Start Me Up
From the editor, Richard Thurmond
Since late 2008, Charlotte’s boardrooms and popular media have been overcome with angst over the city’s economic future. The narrative, distilled: Our big banks pushed us out of the nest too soon (not necessarily by choice, but still), and now we’re struggling to fly on our own.
And while that narrative makes for fine copy and gives nervous Chamber types something to wring their hands about, I’m not entirely sure that it’s the right one. By my count, this issue mentions dozens of people (OK, so it’s not a very exact count) who have started something in Charlotte—a tech company (three)1, a nonprofit (one-ish)2, restaurants (a lot)3, a store (at least six)4.
There’s your future.
It’s not like we went out looking for these stories. They are everywhere. You’ll find plenty more in our pages over the coming months. These people didn’t read the news reports about banks not lending money, sit back, and say, “Oh well, there goes my dream.” They did not accept the fate being handed to them by the doomsayers on television and in the op/ed pages—those claiming that the rest of the world is out-innovating and outworking us5. They saw a need or had an idea and went out and made it happen.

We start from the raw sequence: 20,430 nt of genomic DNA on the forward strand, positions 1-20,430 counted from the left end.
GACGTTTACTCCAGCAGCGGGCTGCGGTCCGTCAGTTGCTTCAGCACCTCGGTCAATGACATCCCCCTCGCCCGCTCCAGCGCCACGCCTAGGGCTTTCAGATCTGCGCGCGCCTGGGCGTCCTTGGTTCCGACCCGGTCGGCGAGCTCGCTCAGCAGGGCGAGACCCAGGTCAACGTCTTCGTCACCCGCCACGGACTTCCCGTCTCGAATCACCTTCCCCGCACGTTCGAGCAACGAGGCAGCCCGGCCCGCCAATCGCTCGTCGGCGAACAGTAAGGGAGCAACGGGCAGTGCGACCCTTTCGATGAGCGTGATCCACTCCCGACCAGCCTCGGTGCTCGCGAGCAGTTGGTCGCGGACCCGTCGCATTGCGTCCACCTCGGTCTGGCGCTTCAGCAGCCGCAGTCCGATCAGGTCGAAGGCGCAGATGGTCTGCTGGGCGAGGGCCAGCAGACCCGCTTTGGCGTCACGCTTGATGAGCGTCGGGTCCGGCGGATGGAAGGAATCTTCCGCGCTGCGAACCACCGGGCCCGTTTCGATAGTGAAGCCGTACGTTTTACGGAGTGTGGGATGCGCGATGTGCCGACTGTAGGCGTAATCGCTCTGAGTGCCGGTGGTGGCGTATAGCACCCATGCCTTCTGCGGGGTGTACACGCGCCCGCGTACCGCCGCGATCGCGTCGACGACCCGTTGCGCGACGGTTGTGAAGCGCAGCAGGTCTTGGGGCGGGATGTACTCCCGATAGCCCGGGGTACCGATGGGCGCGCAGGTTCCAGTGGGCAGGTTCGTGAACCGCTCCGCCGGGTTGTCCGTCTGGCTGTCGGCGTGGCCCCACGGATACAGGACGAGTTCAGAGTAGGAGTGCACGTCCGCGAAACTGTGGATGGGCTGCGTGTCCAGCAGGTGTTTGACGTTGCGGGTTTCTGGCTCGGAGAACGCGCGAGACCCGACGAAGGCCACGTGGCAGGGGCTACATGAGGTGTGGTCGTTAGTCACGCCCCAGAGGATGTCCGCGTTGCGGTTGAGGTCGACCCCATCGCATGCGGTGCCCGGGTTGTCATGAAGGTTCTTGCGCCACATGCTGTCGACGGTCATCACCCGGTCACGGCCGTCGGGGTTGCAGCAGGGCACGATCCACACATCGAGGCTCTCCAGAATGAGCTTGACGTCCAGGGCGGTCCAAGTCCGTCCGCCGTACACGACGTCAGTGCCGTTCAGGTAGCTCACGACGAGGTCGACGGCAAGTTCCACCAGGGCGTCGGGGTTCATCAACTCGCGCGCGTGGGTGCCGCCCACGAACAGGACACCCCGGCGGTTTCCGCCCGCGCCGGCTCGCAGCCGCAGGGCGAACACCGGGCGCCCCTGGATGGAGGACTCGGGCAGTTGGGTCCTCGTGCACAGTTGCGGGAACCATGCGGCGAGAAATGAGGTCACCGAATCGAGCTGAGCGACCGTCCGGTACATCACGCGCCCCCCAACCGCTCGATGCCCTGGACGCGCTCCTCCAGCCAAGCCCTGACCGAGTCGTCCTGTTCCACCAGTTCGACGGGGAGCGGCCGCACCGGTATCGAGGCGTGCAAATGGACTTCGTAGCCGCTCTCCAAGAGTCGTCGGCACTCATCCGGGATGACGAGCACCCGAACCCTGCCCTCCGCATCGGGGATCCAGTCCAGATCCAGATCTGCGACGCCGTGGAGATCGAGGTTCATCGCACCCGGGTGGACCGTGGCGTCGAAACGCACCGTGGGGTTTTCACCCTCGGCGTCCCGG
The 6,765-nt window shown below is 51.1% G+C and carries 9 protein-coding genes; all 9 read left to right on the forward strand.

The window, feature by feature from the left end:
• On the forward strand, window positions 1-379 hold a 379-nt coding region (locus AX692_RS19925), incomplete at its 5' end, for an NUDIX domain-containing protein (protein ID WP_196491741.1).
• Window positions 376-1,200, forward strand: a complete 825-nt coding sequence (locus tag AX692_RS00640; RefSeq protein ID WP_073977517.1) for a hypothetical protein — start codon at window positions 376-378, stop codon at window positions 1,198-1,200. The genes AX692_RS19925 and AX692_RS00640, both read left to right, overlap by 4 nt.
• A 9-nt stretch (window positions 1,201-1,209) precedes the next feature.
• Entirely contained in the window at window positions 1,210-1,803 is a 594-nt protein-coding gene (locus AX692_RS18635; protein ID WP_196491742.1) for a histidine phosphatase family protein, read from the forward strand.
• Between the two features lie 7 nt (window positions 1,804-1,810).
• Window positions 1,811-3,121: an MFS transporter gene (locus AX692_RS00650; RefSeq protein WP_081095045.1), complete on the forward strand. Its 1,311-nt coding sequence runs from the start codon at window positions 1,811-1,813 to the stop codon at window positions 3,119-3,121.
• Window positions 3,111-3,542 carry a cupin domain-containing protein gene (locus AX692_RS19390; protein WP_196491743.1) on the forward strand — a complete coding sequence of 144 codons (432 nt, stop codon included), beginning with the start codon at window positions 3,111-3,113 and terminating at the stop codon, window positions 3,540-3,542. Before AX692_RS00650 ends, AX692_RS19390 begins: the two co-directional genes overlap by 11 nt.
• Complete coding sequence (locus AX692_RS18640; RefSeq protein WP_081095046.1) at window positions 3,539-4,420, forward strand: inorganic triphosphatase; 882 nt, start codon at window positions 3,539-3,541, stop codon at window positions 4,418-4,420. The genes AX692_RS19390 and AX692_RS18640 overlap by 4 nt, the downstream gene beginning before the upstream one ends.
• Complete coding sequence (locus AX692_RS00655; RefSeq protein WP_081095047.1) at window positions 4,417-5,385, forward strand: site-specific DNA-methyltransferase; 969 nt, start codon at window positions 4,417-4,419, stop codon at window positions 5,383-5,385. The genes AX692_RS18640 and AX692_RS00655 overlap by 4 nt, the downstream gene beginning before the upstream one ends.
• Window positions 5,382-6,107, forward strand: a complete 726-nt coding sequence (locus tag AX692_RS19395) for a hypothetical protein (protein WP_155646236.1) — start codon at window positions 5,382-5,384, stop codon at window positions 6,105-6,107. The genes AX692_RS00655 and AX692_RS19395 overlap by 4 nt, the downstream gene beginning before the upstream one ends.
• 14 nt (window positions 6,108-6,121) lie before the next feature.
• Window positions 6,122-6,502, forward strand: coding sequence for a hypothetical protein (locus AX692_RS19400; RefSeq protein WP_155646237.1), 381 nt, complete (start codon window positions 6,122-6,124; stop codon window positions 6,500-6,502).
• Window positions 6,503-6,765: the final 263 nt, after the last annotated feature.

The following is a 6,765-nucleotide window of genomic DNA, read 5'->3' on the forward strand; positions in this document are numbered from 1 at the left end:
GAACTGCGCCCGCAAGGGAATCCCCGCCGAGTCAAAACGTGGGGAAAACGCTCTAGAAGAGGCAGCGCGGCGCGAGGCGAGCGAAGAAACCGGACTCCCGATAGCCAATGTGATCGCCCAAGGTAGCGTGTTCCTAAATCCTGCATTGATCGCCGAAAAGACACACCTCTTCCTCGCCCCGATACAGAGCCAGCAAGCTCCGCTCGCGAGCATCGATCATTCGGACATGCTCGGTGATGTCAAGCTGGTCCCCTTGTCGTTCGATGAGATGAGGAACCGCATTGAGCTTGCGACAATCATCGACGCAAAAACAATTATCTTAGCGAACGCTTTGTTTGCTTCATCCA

That’s not to imply that things are rosy. Charlotte’s unemployment rate still tops the national average. More layoffs loom at Bank of America. I’ll be curious to see how our local economy responds after the DNC bump. But as long as our city remains home to the types of people whose stories are in this issue, I think we have reason to be optimistic.
*With apologies to Martin Scorsese, the Rolling Stones seem like a good soundtrack for this column.
- See these stories: a social network for soccer fans, an interactive app that allows TV-watching to become a shared experience, and a website that connects heirlooms with their families.
- In this issue, writer Michelle Boudin profiles Rye Barcott, who launched a nonprofit in Kenya while fighting as a Marine in Iraq and Bosnia. Now he’s working on a new initiative here. Dude is impressive.
- Our cover story offers a guide to Charlotte’s Latin-flavored restaurant scene, and lists twenty or so businesses, most started by immigrants and newcomers.
- These stories mention at least six locally owned boutiques.
- Apologies if this is getting over the top. With the launch of his new series on HBO, I’ve been reading a lot of articles about Aaron Sorkin.